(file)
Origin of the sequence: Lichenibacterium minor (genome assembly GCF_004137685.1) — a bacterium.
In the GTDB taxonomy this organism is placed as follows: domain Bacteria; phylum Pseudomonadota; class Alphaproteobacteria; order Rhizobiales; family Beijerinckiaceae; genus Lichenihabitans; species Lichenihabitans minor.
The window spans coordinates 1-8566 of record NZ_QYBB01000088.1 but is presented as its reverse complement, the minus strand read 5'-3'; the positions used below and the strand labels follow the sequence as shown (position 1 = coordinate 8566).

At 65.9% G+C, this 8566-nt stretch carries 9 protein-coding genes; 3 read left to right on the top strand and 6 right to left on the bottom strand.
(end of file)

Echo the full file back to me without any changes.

Origin of the sequence: Lichenibacterium minor (genome assembly GCF_004137685.1) — a bacterium.
In the GTDB taxonomy this organism is placed as follows: domain Bacteria; phylum Pseudomonadota; class Alphaproteobacteria; order Rhizobiales; family Beijerinckiaceae; genus Lichenihabitans; species Lichenihabitans minor.
The window spans coordinates 1-8566 of record NZ_QYBB01000088.1 but is presented as its reverse complement, the minus strand read 5'-3'; the positions used below and the strand labels follow the sequence as shown (position 1 = coordinate 8566).

At 65.9% G+C, this 8566-nt stretch carries 9 protein-coding genes; 3 read left to right on the top strand and 6 right to left on the bottom strand.